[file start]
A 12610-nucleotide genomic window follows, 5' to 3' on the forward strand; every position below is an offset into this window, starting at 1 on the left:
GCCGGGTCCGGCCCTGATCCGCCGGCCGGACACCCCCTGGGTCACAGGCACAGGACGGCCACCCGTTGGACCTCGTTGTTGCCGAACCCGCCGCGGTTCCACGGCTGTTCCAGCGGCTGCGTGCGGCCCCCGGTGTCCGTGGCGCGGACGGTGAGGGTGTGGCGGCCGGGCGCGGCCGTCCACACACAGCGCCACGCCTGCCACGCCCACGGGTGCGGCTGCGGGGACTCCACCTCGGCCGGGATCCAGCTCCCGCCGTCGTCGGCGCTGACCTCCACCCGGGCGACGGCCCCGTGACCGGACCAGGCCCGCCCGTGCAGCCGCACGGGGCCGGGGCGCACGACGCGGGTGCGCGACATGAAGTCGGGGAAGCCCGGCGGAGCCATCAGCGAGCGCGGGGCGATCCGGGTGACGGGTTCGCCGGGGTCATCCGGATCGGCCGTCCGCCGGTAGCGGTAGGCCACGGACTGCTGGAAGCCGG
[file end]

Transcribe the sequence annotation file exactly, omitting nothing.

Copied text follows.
A 12610-nucleotide genomic window follows, 5' to 3' on the forward strand; every position below is an offset into this window, starting at 1 on the left:
GCCGGGTCCGGCCCTGATCCGCCGGCCGGACACCCCCTGGGTCACAGGCACAGGACGGCCACCCGTTGGACCTCGTTGTTGCCGAACCCGCCGCGGTTCCACGGCTGTTCCAGCGGCTGCGTGCGGCCCCCGGTGTCCGTGGCGCGGACGGTGAGGGTGTGGCGGCCGGGCGCGGCCGTCCACACACAGCGCCACGCCTGCCACGCCCACGGGTGCGGCTGCGGGGACTCCACCTCGGCCGGGATCCAGCTCCCGCCGTCGTCGGCGCTGACCTCCACCCGGGCGACGGCCCCGTGACCGGACCAGGCCCGCCCGTGCAGCCGCACGGGGCCGGGGCGCACGACGCGGGTGCGCGACATGAAGTCGGGGAAGCCCGGCGGAGCCATCAGCGAGCGCGGGGCGATCCGGGTGACGGGTTCGCCGGGGTCATCCGGATCGGCCGTCCGCCGGTAGCGGTAGGCCACGGACTGCTGGAAGCCGG